As an electrical substation engineer, you produce sketches and records, decide the appropriate cable size and type for each station, facilitate activities using application software for the engineering application, and manage efforts with team members.
Bachelor's in electrical engineering, architectural engineering, or a similar area is an excellent credential for being a substation engineer. Many begin work in engineering positions at the entry-level with veteran substation engineers to learn the expertise and instruments needed for the job.
The BLS reports that graduates who gravitate toward this field end up laying claim to annual earnings that top out at $128,222. However, the current median pay for a substations electrical engineer is around $97,220 a year or $47 an hour. However, this figure can vary significantly depending upon your experience, skills, or organization.
There is more than meets the eye when it comes to being a substations electrical engineer. For example, did you know that they make an average of $34.48 an hour? That's $71,719 a year!
Between 2018 and 2028, the career is expected to grow 2% and produce 8,000 job opportunities across the U.S.
There are certain skills that many substations electrical engineers have in order to accomplish their responsibilities. By taking a look through resumes, we were able to narrow down the most common skills for a person in this position. We discovered that a lot of resumes listed concentration, initiative and math skills.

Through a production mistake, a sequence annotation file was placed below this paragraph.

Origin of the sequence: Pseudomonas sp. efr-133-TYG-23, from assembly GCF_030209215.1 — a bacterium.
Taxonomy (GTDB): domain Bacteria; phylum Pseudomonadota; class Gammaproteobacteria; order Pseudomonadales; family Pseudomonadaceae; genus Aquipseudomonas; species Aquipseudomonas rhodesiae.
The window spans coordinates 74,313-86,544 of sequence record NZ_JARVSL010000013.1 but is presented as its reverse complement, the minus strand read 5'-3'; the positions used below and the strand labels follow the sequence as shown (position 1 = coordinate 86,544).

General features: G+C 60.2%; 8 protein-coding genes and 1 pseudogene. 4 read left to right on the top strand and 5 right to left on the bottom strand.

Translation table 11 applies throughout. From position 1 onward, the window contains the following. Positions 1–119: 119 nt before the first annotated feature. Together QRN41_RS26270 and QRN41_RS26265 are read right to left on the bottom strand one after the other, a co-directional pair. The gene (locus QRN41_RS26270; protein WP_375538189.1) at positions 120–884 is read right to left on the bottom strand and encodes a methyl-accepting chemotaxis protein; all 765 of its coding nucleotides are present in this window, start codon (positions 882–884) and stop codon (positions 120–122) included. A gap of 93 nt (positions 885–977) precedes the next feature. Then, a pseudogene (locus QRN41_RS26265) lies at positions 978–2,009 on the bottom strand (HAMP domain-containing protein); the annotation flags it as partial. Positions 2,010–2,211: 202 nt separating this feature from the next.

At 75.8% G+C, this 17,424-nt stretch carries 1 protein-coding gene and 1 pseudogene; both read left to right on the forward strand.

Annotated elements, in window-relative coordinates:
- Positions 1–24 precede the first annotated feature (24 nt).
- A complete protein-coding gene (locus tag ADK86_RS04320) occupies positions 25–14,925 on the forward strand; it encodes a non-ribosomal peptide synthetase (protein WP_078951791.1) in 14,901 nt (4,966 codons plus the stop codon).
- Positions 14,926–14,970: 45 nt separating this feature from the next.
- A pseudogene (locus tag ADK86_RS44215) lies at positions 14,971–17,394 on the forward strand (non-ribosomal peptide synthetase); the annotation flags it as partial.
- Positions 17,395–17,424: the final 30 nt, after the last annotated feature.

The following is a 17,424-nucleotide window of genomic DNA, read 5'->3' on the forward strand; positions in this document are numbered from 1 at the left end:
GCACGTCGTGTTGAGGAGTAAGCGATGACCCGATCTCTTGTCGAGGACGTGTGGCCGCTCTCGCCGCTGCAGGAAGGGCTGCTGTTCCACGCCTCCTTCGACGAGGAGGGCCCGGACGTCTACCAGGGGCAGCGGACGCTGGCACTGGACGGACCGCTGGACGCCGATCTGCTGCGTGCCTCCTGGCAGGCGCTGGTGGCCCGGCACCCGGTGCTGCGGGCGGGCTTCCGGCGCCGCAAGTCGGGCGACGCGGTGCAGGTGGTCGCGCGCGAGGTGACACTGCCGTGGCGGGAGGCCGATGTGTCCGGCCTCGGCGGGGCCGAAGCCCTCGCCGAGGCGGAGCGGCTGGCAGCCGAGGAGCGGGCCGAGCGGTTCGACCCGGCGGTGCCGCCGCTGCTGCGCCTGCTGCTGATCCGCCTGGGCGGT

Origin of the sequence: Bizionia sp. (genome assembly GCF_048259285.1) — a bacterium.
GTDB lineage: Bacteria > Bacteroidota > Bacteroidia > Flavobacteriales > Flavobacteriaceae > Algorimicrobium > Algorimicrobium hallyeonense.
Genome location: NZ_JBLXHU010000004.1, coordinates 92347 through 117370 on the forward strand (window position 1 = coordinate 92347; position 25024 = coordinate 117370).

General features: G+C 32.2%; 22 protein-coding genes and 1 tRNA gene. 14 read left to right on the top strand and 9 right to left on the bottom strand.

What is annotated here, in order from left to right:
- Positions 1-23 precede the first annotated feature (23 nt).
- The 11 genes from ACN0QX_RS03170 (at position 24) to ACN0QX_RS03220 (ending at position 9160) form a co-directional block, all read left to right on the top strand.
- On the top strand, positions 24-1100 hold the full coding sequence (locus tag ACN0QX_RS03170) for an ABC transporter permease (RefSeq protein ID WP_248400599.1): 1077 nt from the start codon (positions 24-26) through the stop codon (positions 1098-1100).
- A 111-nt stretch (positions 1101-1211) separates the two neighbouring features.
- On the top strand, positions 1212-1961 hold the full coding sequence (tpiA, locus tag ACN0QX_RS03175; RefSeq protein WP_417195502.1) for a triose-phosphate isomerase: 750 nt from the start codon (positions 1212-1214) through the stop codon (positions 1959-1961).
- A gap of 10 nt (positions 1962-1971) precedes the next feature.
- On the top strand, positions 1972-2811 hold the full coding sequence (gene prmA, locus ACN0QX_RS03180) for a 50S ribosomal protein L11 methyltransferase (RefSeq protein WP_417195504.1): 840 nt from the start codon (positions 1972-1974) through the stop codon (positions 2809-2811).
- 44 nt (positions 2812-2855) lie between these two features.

When it comes to the most important skills required to be a substations electrical engineer, we found that a lot of resumes listed 18.6% of substations electrical engineers included substation equipment, while 13.1% of resumes included ieee, and 10.2% of resumes included engineering design. Hard skills like these are helpful to have when it comes to performing essential job responsibilities.
When it comes to searching for a job, many search for a key term or phrase. Instead, it might be more helpful to search by industry, as you might be missing jobs that you never thought about in industries that you didn't even think offered positions related to the substations electrical engineer job title. But what industry to start with? Most substations electrical engineers actually find jobs in the utilities and professional industries.
If you're interested in becoming a substations electrical engineer, one of the first things to consider is how much education you need. We've determined that 68.5% of substations electrical engineers have a bachelor's degree. In terms of higher education levels, we found that 11.2% of substations electrical engineers have master's degrees. Even though most substations electrical engineers have a college degree, it's possible to become one with only a high school degree or GED.
Choosing the right major is always an important step when researching how to become a substations electrical engineer. When we researched the most common majors for a substations electrical engineer, we found that they most commonly earn bachelor's degree degrees or master's degree degrees. Other degrees that we often see on substations electrical engineer resumes include associate degree degrees or license degrees.
You may find that experience in other jobs will help you become a substations electrical engineer. In fact, many substations electrical engineer jobs require experience in a role such as electrical engineer. Meanwhile, many substations electrical engineers also have previous career experience in roles such as engineer or engineering internship.